Firms find short-term staff in a variety of ways, but seldom through adverts. According to Grindley: “Firms don’t have time to advertise for contract staff. It’s easier to go to agencies, where we have people immediately available.” That claim is borne out by job search results. At the time of press, Haus was advertising 185 permanent jobs in architecture and interior design, compared to just 23 contract jobs. At the same time, on www.BD4jobs.com, 901 of the 1039 vacancies including the word “architect” were permanent.

Interior designer Shalini Misra notes: “Using agencies is the quickest way to find someone on short notice, as they have a vast database of designers. We also get in touch with freelancers we have enjoyed working with before.” Paul Nulty, on the other hand, feels: “I would never try to find a designer through an agency – they should be coming to me directly with their own CVs.” The Red Deer trio believe: “A practice our size is a delicate ecosystem culturally, so we must be sure we’re hiring people who not only can do the work, but who will fit with us, too. We use a company called Workio, which provides data to screen candidates as part of our recruitment process to ensure they are a good fit.”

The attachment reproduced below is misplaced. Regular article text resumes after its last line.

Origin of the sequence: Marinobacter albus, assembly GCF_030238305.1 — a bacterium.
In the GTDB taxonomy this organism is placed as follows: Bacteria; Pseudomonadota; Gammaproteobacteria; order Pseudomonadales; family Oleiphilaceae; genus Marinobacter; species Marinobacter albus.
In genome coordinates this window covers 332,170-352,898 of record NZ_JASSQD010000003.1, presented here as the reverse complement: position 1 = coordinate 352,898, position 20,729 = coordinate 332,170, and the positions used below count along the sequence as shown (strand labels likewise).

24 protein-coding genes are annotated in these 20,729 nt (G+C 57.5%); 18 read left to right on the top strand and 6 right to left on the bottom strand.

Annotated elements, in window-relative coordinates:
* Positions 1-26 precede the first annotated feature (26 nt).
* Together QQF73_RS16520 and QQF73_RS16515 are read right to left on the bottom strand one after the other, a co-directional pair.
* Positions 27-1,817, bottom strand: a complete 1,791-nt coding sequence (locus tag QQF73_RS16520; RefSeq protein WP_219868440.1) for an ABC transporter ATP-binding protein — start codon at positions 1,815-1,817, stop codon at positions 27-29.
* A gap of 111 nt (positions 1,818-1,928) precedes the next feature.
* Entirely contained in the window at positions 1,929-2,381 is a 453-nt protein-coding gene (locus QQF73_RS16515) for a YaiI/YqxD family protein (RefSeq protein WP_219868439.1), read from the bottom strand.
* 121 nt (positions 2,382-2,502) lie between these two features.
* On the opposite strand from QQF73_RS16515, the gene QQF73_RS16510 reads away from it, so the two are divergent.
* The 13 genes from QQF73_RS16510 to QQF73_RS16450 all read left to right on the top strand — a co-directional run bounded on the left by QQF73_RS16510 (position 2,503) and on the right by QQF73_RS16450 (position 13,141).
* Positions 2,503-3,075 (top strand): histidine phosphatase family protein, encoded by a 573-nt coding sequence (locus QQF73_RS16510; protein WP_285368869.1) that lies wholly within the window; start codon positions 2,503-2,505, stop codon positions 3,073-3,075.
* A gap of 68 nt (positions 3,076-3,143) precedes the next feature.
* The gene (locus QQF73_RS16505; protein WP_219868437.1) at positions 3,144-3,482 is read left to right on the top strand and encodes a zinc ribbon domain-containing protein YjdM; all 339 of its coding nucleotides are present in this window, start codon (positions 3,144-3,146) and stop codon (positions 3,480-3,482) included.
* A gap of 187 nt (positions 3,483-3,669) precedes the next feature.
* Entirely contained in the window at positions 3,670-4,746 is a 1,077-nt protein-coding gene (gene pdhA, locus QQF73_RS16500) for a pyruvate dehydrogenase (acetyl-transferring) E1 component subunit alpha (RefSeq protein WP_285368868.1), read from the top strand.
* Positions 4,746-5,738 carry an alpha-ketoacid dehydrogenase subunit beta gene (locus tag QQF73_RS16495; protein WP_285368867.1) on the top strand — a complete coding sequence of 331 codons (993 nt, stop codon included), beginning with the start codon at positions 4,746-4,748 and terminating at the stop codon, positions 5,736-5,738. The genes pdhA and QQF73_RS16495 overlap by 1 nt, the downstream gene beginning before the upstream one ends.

Those who use freelancers tend to prefer they work in-house, although for different reasons. “I’m not a believer in remote working,” says Paul Nulty. “I’d rather see what someone is doing. I find that using freelancers is more successful if you manage them very closely.” “We tend to prefer freelancers to work in-house, as the studio is a creative environment and we like everyone to get involved with brain-storm sessions and group discussions,” counters Shalini Misra. “Freelancers can provide valuable design input with fresh eyes.”